Sunday, February 28, 2010


The idea of capturing motion like a butterfly in a net is appealing to me, however, what’s captured from the actors in black spandex MOCAP suits is actually a file with a list of numbers indicating the positions of specific points in 3D space. This computer data is then manipulated by motion capture (mocap) specialists to produce films like BENJAMIN BUTTON and AVATAR, among others.  

James Cameron says AVATAR is not animation and, since the action is created by actors in mocap suits with built-in and data points, I have to agree with him. Mocap is not CG animation because no animators are involved in creating it.  It is a different medium which may soon have its own Oscar category.

After questioning several mocap specialists, here’s what I learned:  
While the  data is being captured from actors in mocap suits, computers can render it almost in real-time, with some fairly realistic lighting, texturing and physics simulation, creating characters which can then be used directly on screen. These software-generated characters are stiff and wooden and mostly very creepy.

For the big movies, mocap data is generated by actors and seen simultaneously on computer monitors as low-resolution models. You can see this happening here (just skip the blather). The data can be further processed by CG animators who animate extra bits not on the captured motion like clothes, tails and hair, but these animators don't create the action, they just refine it.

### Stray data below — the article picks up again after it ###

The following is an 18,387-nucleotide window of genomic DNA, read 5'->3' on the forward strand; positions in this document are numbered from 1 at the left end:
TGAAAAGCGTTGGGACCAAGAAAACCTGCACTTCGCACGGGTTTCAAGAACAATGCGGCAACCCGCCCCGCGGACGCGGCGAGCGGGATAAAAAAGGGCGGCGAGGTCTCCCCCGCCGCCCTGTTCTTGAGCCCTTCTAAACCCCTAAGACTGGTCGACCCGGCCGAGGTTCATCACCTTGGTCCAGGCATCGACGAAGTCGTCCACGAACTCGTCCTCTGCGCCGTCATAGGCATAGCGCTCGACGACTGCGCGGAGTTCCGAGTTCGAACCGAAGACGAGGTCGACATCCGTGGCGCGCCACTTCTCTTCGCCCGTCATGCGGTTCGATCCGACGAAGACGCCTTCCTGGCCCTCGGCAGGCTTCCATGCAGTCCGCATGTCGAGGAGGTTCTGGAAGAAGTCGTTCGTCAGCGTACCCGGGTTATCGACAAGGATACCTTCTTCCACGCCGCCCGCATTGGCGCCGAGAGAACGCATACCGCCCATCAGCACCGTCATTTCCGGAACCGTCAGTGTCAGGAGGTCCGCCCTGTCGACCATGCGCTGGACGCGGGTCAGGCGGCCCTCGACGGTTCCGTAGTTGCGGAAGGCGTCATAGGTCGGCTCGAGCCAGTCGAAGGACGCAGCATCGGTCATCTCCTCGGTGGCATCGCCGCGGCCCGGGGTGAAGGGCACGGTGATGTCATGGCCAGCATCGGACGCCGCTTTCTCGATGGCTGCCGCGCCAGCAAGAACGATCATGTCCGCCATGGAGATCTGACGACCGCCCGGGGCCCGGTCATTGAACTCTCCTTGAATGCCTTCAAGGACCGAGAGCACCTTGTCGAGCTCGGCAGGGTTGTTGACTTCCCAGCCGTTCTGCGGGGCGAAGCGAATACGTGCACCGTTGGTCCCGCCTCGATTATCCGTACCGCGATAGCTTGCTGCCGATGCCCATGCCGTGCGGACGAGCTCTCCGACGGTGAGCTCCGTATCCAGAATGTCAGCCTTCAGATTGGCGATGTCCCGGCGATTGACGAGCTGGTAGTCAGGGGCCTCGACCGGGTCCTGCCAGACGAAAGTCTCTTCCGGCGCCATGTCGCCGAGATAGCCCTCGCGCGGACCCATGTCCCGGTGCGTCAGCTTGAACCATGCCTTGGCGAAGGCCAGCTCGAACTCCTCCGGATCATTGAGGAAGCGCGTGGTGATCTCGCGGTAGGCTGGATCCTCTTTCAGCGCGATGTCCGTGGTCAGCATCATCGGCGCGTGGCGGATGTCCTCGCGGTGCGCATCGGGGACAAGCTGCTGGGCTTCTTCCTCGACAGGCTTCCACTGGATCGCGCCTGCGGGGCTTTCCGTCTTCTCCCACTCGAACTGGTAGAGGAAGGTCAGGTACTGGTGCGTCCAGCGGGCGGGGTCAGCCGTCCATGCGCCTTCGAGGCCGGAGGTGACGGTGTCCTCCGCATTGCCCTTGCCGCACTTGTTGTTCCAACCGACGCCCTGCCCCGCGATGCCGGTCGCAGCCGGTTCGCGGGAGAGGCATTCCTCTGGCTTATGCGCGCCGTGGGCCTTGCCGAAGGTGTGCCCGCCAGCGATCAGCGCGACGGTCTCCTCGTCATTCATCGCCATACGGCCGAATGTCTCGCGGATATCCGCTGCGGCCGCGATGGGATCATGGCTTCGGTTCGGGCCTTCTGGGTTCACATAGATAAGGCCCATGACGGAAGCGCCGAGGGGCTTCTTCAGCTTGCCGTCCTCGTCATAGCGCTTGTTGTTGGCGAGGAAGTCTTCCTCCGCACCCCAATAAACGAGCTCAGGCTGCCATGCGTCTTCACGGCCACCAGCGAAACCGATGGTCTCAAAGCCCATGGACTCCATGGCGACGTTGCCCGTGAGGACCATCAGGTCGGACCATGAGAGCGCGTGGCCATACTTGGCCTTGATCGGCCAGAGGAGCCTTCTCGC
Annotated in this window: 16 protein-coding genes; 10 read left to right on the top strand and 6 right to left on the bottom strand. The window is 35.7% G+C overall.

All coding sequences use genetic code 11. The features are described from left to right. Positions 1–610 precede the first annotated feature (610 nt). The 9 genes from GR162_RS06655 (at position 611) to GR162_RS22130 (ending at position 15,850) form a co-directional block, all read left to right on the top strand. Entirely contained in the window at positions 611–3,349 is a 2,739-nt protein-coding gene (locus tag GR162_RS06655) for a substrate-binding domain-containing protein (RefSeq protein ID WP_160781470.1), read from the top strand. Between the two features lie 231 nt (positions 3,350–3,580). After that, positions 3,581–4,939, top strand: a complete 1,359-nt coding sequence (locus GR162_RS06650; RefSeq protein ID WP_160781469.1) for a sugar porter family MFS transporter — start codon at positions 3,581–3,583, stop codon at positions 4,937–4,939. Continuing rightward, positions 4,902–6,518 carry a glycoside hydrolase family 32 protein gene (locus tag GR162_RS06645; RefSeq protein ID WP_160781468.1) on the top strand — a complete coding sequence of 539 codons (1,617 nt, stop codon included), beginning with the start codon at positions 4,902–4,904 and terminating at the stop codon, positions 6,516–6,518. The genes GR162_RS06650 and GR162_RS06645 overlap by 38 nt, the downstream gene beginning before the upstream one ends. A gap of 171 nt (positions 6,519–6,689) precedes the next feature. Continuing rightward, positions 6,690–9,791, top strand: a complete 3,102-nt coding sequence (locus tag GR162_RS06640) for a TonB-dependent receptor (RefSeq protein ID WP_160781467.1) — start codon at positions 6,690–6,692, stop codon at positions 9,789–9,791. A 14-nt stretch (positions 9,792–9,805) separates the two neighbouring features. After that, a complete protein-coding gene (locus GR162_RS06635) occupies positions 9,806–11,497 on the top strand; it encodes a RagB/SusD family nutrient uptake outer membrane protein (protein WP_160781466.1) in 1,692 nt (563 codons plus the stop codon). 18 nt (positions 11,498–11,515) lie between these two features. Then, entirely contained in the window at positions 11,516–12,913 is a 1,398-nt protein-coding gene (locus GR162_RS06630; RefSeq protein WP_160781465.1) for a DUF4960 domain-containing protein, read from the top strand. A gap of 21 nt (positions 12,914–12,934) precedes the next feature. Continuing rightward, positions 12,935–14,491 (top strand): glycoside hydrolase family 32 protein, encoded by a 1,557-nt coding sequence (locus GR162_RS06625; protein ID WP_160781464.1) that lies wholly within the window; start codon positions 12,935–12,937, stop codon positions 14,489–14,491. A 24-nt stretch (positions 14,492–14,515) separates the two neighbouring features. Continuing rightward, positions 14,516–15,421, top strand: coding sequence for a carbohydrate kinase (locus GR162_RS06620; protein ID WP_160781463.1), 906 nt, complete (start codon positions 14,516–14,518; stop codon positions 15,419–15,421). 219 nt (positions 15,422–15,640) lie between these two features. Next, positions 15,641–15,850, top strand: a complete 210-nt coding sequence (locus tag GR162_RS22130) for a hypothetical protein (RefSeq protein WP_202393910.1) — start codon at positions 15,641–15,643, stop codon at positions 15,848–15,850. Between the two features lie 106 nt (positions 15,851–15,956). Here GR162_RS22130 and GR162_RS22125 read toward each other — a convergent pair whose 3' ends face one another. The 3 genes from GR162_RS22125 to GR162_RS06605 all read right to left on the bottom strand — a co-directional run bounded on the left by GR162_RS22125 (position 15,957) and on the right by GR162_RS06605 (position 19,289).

And this brings us to performance capture or PERFCAP, where data points include fingers, face and facial cameras to capture actors’ expressionsAccording to one mocap specialist, “The cutting edge of performance capture is still what they've done on BENJAMIN BUTTON…” Take a look at this.  Then there's WETA's work on AVATAR close-ups. AVATAR is a good effort, but the characters are still numb-faced and creepy no matter how big and translucent their eyes. The lights may be on but there’s nobody home. See the uncanny valley effect.

Frankly, since we already have excellent motion picture cinematography and excellent animation (CG and traditional), I just don’t see the need to capture motion and torture it into digital graphics. 

Thanks to all who provided information for this mocap overview and who chose to remain anonymous and to Eloi Champagne, who didn't.
See also:  An interview on MOCAP with ELOI CHAMPAGNE, Motion Designer, 2D/3D animator and President of STUDIOCRONOS[4] located in Montreal, Canada.


Rebecca Sutherland said...

Very Interesting. Haven't seen Avatar yet, but I've seen the CGI effects you've featured here. Understand your point about the numb faces. Benjamin Button's face was much better, but I still spent the whole movie wondering (and worrying) how they did it, rather than concentrating on the action/dialogue. I guess that might be me having to suspend my belief a little more.
Seems like they have to make the technical process more complicated before they make it simpler.Or are we all too knowledgeable about the smoke and mirrors? I think not!

Nora Lumiere said...

I just don’t see the point of MOCAP, really; it’s not as if animators can’t create the exact same actions as the actors.
I think it's easier to suspend disbelief when the characters aren’t so lifelike, as in traditional animation for example.
This was a hard post to write and I'm glad you found it interesting.